The last six to eight months have been difficult for the government’s digital transformation agenda. From the botched Census 2016 project to the latest acrimony about the Centrelink overpayment recovery program — it’s been a series of speed bumps attracting plenty of criticism from the public and public servants.
Centrelink has recently delegated decision-making about people's entitlements to a computer.
And, surprise, surprise, neither the data nor the software are good enough to support the process.
While there has been some controversy over the government’s reliance on big data to save taxpayers’ money, none of the commentary has come close to understanding the complexities hidden in the notion of the error rate.
The system that Centrelink employs is an example of artificial intelligence, and the problems it faces are intrinsic to all decision systems.
The government is trying to modernise service delivery via online platforms, with mixed results.
Knowing that the Turnbull Government isn't finished with its five-seven year WPIT plan should send a shiver down our spines.
In the 2015-16 budget, the Welfare Payment Infrastructure Transformation (WPIT) program was announced as the replacement for [the Income Security Integrated System (ISIS), set up in 1983 to oversee welfare payment deliveries, customer service, support and compliance activities for Centrelink]. The 2015-16 budget measure worth $60.5m is part of a $1.5 billion, seven-year program. The program was described by the Government as one of the world’s largest social welfare ICT transformations.
Claims made today about the Department of Human Services’ online compliance activity do not accurately represent how the system works.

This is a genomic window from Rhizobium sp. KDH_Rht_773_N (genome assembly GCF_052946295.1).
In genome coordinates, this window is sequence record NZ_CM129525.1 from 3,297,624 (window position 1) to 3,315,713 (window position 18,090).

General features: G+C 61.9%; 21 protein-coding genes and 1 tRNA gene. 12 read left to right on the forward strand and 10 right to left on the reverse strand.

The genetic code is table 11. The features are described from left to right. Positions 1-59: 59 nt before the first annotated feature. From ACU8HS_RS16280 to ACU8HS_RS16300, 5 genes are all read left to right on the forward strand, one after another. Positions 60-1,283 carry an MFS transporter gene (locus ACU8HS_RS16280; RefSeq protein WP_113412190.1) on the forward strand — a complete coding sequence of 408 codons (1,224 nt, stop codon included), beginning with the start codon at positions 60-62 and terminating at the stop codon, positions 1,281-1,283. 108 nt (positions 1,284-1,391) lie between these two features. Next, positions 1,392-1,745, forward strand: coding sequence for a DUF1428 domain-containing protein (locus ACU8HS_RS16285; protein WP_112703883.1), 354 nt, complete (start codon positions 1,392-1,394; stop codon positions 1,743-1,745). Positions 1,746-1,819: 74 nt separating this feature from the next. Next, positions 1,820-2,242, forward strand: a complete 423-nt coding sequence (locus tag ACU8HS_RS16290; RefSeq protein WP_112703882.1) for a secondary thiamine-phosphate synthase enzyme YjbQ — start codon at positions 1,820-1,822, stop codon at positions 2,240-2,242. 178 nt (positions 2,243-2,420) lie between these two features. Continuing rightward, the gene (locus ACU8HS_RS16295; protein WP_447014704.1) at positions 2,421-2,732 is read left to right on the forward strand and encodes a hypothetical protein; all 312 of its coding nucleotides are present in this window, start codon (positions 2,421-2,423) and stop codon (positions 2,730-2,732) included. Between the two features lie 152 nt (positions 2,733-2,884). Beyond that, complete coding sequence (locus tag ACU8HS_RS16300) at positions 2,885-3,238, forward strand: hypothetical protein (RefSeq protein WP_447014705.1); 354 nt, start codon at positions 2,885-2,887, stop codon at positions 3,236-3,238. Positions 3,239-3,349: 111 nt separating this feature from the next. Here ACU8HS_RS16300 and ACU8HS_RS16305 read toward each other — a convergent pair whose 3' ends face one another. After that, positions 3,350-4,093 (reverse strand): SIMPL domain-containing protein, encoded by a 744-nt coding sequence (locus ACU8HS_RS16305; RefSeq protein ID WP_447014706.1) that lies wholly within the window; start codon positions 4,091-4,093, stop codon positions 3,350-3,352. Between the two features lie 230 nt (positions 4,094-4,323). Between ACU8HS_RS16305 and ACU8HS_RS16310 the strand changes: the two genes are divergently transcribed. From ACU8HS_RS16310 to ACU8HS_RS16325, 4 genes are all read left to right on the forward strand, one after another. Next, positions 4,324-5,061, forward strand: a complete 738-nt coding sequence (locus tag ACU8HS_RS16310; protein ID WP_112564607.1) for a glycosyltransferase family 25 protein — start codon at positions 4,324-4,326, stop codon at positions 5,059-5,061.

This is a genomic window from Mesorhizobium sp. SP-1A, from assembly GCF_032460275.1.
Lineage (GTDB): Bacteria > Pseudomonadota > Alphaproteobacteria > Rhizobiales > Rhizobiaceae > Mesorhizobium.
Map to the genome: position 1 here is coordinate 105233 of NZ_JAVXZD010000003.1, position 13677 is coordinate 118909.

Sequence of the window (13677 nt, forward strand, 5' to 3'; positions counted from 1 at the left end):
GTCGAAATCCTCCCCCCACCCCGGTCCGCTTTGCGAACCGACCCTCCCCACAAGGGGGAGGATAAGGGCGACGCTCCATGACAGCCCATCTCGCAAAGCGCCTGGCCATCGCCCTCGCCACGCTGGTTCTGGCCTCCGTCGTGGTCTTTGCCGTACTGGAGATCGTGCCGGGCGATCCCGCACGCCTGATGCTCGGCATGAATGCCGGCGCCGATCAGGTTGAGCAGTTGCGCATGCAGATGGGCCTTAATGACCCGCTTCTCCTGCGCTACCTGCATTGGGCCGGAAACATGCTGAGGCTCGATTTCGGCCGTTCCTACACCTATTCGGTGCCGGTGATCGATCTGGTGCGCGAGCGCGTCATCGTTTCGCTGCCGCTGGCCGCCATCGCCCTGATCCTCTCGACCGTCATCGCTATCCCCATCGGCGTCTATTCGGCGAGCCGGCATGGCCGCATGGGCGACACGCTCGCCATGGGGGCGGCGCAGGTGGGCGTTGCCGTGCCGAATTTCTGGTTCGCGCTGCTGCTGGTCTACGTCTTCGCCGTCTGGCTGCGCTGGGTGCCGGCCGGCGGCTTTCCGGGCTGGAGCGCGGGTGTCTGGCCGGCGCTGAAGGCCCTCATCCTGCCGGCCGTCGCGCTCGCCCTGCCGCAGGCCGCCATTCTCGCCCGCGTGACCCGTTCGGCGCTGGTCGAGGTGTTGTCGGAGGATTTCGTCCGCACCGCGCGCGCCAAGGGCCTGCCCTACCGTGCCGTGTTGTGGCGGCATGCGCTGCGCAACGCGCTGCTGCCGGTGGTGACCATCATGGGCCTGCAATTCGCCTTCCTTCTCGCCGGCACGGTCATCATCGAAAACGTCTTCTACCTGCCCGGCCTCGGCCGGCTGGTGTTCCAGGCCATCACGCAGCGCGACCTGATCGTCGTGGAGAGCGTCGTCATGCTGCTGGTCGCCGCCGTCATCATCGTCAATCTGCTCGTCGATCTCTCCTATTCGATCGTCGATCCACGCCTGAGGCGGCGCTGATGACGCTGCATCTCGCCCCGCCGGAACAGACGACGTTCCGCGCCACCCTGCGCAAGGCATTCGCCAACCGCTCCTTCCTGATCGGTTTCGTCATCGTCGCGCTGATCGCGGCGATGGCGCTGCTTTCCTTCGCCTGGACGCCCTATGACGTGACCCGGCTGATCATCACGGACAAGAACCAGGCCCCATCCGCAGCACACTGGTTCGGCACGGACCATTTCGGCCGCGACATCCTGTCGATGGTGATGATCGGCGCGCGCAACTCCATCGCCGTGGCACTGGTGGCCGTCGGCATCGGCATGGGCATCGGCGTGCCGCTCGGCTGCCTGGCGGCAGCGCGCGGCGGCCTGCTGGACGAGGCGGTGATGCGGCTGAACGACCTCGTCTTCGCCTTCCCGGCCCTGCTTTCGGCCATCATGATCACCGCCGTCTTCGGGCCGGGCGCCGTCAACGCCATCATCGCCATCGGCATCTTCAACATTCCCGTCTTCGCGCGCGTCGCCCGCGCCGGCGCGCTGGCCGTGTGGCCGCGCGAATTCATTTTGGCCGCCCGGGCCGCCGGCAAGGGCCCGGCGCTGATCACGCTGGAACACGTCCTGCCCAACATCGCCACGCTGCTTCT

General Manager Hank Jongen said the system was designed to identify differences between Australian Taxation Office and Centrelink payment records, and was performing the task as intended.
“We will continue to work with staff to explain how the system operates and the role they play.”
The Australian Government has yet another embarrassing technology failure on its hands, thanks to a poorly designed and implemented IT system.
The government’s horrific start to the year is not only fully deserved, it is completely appropriate. The Centrelink shemozzle and entitlements abuses are a wonderful amalgam of the absence of respect for those on welfare and the tin-eared political nous which characterises this government.
Let’s not pretend that Centrelink issuing faulty debt notices is just a case of IT gone wrong.
Faults where people are issued debt notices of $14,000 due to the system incorrectly duplicating employers, or because it hamfistedly averages annual income over 52 weeks are not really IT glitches, but rather are part of the policy design.
Governments across the globe are experimenting with the blockchain, the technology behind Bitcoin, as a way to reduce costs and provide more accountability to the public. In Europe alone, the United Kingdom, Ukraine and Estonia are experimenting with blockchains to fight corruption and deliver public services.
Australia, too, is looking at what a blockchain might achieve. The recent problems with Centrelink’s automated data-matching system show precisely where a government blockchain would fit in.
Rather than siloing our data in government agencies, we could create a single source of information. This would speed up our interactions with government, while reducing errors and fraud.
As the pressure ramps up on Human Services Minister Allan Tudge over Centrelink’s most recent attempts to claw back billions paid out through the welfare system, the department is putting together a new procurement panel for “advanced customer aggression training” and preparing to roll out front-line virtual assistants.